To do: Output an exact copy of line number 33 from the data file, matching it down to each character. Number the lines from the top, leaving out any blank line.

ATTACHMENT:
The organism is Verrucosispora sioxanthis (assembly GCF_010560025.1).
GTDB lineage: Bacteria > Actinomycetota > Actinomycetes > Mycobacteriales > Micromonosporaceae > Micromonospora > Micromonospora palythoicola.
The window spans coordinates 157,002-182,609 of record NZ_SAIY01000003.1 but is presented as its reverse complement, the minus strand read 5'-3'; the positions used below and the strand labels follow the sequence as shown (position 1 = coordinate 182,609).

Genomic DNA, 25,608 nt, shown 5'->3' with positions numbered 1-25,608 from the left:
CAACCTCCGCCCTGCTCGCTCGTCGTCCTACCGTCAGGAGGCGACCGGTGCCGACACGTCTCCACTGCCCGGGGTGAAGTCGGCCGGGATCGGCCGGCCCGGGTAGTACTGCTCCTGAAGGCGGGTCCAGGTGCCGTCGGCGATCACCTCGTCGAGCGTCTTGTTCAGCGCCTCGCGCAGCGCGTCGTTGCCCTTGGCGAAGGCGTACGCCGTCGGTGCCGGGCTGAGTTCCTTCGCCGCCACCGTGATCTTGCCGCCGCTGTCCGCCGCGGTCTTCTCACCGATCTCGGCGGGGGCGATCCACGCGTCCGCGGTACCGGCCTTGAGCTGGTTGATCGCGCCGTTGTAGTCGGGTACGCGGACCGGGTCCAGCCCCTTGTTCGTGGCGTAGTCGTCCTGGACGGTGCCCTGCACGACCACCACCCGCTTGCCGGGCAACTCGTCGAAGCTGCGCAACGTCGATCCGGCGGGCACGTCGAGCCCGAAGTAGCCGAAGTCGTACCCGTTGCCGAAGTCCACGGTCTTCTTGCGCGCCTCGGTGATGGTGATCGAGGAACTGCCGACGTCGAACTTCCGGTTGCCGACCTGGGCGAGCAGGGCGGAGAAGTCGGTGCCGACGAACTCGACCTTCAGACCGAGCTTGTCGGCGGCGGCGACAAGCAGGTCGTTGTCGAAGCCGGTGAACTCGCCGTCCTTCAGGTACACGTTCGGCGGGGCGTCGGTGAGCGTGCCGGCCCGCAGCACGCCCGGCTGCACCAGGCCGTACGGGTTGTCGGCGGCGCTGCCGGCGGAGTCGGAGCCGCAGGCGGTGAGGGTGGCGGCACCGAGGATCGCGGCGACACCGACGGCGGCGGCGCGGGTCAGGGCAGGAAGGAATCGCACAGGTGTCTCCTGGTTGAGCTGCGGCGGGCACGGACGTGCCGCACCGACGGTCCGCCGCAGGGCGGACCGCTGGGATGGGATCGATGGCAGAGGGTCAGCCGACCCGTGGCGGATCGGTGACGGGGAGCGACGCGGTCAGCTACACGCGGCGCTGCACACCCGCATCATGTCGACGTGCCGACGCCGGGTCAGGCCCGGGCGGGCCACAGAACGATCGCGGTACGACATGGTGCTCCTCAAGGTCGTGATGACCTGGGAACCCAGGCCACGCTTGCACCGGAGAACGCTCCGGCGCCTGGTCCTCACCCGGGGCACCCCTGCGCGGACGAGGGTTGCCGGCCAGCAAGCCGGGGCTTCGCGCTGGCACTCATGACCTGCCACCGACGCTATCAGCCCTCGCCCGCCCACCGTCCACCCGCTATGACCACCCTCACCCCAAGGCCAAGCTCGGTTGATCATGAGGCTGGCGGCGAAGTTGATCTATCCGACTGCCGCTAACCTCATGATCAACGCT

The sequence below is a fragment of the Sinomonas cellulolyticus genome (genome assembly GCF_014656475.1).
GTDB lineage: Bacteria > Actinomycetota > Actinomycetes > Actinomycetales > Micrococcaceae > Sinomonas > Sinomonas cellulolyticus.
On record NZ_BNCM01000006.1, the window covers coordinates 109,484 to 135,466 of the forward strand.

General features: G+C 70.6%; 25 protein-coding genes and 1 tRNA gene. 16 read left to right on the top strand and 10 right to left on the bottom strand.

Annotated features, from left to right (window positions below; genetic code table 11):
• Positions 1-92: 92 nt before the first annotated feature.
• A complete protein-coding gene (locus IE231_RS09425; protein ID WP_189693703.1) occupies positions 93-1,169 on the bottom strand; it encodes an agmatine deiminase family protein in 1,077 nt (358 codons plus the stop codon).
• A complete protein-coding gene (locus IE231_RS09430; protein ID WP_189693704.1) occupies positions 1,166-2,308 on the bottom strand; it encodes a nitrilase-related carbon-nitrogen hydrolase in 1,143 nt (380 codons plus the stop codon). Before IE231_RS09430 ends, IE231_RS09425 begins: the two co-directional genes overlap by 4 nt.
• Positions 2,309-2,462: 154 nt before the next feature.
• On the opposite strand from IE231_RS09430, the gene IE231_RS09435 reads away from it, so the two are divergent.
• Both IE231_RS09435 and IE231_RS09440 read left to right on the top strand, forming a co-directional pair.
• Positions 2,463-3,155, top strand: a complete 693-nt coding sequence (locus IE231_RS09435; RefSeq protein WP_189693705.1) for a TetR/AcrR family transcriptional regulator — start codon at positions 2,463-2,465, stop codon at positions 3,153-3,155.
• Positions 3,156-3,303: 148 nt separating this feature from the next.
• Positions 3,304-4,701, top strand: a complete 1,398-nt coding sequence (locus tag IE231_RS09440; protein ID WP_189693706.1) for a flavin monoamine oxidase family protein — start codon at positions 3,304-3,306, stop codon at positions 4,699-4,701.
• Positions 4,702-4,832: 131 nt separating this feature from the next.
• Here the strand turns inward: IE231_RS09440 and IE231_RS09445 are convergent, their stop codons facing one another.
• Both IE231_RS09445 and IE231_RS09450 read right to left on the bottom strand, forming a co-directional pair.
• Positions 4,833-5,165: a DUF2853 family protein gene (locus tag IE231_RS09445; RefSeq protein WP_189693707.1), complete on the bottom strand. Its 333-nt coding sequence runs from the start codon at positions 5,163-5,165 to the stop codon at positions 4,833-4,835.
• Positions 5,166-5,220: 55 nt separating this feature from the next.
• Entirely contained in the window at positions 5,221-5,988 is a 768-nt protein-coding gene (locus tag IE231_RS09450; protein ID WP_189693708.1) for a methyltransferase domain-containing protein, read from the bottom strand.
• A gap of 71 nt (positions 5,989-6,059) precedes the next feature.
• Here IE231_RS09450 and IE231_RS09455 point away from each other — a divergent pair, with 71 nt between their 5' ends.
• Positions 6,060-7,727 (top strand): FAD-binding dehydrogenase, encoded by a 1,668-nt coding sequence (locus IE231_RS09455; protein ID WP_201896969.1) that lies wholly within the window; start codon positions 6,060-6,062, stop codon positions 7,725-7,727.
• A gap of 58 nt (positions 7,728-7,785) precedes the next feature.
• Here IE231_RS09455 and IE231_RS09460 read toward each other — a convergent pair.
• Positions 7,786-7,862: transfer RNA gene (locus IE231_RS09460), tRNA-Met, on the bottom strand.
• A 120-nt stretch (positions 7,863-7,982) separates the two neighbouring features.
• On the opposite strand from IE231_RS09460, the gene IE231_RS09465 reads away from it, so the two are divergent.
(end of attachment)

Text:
• On the opposite strand from IE231_RS09460, the gene IE231_RS09465 reads away from it, so the two are divergent.